PTHS grad sets sights on district court


Port Townsend attorney Noah Harrison, who can trace his involvement in law to Port Townsend High School, where he played an attorney in a mock trial contest 27 years ago, is setting his sights on succeeding Jill Landes as Jefferson County District Court judge.

“I like being a litigator. I like being in court. I love defending people and I love advocating for people,” said the 43-year-old Harrison of the decision to seek the office that Landes is vacating after 12 years on the bench.

Since graduating from high school in 1992, Harrison has received his undergraduate degree from the University of Washington and his law degree from Seattle University School of Law. He’s also attended and graduated from Washington State Judicial College, a prerequisite to serving on any bench in Washington state.

He currently serves as a judge pro tem in Jefferson County District Court, a position he has held since 2010. He also serves as a court commissioner in district court, and has served as a commissioner in the county’s superior court. In addition, Harrison serves as a judge pro tem in Clallam County District Court.

Harrison currently is in private practice and has represented indigent people, as assigned by the court. Harrison opened his law practice in Port Townsend in 2005 after working in the Kitsap County and Jefferson County prosecutor’s offices.

““It’s not like I grew up and aspired to be a judge,” Harrison said.

As a judge, Harrison said, he hopes that people appearing before him conclude, at the end of the process, that they got a fair shake. “I don’t ever want to lose my temper. Taking a recess is always a judge’s best friend.”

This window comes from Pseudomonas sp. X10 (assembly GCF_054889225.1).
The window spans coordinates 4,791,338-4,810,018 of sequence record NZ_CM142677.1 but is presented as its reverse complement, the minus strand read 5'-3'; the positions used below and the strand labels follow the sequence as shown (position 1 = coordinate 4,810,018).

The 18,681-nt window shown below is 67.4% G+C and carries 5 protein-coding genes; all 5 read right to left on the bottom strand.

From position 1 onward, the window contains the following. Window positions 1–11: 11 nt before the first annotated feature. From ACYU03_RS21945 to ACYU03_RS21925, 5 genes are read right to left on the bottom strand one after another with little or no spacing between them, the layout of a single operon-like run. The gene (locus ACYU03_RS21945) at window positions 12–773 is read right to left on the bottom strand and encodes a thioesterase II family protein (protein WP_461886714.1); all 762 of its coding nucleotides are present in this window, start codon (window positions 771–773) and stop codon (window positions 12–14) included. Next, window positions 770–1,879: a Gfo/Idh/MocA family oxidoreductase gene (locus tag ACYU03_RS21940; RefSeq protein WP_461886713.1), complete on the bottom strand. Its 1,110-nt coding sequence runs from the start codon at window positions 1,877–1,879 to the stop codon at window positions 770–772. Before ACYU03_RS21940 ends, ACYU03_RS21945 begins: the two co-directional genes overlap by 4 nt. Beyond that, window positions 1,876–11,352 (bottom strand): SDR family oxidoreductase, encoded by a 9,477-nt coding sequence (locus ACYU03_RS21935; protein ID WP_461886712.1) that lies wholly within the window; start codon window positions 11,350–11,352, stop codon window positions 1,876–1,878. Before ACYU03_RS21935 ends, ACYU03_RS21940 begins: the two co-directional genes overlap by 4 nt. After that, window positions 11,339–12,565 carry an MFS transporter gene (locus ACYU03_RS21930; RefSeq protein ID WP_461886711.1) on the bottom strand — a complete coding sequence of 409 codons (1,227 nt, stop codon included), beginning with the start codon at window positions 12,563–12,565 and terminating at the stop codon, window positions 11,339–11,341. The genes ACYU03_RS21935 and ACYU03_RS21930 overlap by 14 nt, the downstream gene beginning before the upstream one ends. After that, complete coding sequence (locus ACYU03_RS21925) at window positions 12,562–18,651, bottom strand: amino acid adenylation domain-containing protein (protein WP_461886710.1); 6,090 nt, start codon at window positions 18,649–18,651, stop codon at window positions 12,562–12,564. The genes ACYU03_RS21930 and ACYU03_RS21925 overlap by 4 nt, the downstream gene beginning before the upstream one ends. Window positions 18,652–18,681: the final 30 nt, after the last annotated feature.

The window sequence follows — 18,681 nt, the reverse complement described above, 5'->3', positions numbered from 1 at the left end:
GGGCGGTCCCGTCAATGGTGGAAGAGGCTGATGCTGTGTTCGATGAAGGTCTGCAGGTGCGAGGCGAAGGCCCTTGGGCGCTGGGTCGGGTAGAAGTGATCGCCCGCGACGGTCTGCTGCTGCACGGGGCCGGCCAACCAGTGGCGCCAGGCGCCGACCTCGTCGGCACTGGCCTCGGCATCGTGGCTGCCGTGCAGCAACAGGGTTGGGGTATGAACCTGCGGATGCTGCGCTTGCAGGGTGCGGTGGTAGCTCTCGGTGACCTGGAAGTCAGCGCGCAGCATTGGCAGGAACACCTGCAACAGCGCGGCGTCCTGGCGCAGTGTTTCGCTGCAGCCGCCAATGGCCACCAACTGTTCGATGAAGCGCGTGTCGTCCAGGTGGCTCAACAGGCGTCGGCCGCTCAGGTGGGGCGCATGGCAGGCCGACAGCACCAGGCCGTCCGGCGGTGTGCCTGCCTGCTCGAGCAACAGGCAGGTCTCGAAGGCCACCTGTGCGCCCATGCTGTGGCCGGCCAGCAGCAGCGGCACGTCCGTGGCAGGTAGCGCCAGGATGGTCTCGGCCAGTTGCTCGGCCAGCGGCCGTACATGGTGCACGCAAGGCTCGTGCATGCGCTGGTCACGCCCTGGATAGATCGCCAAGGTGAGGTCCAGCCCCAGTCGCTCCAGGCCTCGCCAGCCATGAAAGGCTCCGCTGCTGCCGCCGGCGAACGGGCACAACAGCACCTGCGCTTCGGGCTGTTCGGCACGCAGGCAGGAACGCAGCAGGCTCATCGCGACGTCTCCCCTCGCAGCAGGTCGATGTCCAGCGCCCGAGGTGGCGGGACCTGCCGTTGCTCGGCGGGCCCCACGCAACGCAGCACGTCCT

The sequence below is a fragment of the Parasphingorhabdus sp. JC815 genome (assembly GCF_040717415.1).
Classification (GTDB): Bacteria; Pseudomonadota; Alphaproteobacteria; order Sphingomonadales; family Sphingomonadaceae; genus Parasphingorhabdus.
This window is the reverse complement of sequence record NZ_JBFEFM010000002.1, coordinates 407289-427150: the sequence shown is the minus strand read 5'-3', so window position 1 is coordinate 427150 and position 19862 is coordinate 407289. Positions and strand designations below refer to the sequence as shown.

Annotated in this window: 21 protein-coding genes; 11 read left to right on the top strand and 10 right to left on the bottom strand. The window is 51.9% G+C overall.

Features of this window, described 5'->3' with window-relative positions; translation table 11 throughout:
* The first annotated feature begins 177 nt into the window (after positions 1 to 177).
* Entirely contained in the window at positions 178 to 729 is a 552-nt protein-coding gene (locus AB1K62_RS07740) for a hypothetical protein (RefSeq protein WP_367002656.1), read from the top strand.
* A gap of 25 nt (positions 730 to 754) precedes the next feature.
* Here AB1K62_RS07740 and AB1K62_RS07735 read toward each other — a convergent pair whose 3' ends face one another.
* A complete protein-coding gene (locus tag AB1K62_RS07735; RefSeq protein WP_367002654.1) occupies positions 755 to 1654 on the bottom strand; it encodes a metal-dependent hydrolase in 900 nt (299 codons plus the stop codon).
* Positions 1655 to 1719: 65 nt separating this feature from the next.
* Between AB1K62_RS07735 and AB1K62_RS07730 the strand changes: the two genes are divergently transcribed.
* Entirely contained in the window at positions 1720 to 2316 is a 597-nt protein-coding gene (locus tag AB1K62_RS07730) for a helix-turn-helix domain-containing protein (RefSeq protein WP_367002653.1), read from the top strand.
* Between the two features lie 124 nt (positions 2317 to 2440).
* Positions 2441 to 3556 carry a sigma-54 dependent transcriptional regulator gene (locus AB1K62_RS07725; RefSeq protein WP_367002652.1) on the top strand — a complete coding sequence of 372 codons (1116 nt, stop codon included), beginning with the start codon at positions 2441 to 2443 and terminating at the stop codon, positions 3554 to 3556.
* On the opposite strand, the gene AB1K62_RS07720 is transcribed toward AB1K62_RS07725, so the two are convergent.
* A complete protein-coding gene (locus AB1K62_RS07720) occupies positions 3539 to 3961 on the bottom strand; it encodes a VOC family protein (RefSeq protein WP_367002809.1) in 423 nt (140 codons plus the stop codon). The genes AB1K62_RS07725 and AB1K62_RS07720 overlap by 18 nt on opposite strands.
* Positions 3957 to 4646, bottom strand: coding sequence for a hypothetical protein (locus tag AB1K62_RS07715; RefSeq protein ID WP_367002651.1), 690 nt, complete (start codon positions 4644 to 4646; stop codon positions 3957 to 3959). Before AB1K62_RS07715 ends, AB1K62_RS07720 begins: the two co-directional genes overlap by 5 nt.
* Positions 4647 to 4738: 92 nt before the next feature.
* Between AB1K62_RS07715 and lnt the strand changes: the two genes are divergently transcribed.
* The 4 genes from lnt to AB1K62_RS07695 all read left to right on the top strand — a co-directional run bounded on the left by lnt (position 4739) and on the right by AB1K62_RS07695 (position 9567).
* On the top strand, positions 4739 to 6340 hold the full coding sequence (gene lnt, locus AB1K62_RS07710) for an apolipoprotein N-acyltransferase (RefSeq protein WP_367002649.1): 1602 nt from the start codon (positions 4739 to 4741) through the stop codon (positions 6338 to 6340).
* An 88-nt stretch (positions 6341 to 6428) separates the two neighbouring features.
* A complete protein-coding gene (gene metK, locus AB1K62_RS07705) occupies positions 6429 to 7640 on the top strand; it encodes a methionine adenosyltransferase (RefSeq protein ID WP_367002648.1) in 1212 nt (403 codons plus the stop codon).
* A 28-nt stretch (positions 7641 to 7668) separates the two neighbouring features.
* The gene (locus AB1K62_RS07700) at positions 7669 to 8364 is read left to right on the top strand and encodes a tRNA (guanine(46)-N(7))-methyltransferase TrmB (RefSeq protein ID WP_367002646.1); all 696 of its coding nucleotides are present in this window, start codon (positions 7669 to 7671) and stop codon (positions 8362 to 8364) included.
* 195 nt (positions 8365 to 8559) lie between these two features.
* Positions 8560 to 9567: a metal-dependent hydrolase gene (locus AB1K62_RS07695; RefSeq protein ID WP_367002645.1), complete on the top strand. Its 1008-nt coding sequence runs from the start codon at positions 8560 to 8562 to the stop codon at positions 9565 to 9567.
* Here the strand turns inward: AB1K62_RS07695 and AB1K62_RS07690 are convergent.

Harrison said he doesn’t believe “justice is blind,” as the saying goes, but that everyone has a story to tell, and people need to be heard and have their day in court.

“I want to model myself after Judge Verser on the bench,” Harrison said of well-known and well-respected former Jefferson County Superior Court Judge Craddock Verser, who died in 2013. “Verser was a mentor and a friend,” Harrison said. Verser had appointed him as a commissioner in 2011.

In all of those roles, Harrison said, he has presided over civil and criminal calendars, juvenile matters as well as Drug Court and Mental Health Court. He serves as a substitute when Judge Landes is unavailable.

“I have enjoyed working with and helping residents of Jefferson County for over a decade,” he wrote in a press release. “I firmly believe that District Court can be a rehabilitative court and mental health court is one of those programs I intend to continue to support.”

If elected, he said, he would aim to modernize the court by transitioning to an electronic filing system to “save taxpayer money and reduce the court’s carbon footprint.”

Harrison does expect other candidates to seek the office. He said some of his attorney friends, whom he declined to name, have already expressed an interest in running.

The district court race is nonpartisan, so candidates don’t declare a party affiliation in this race. Since filing a C1 campaign finance report with the state Public Disclosure Commission on Jan. 9, Harrison has put $3,000 of his own money into his campaign.


Harrison, who decided after graduation from law school that he wanted to be in private practice in a small town, moved home to Port Townsend in 2006 after having lived on Bainbridge Island.

He and his wife, Caitlin Harrison, who works in human resources at Jefferson Healthcare, are active in the community. He has three daughters. He serves as president and is the longest-serving member of the Jefferson County YMCA advisory board and is a board member for the Olympic Peninsula YMCA.

He also has served as a volunteer for the Port Townsend Education Foundation, Port Townsend Playschool Co-op and YMCA.

In addition, Harrison is an adviser to the Port Townsend mock trial team.


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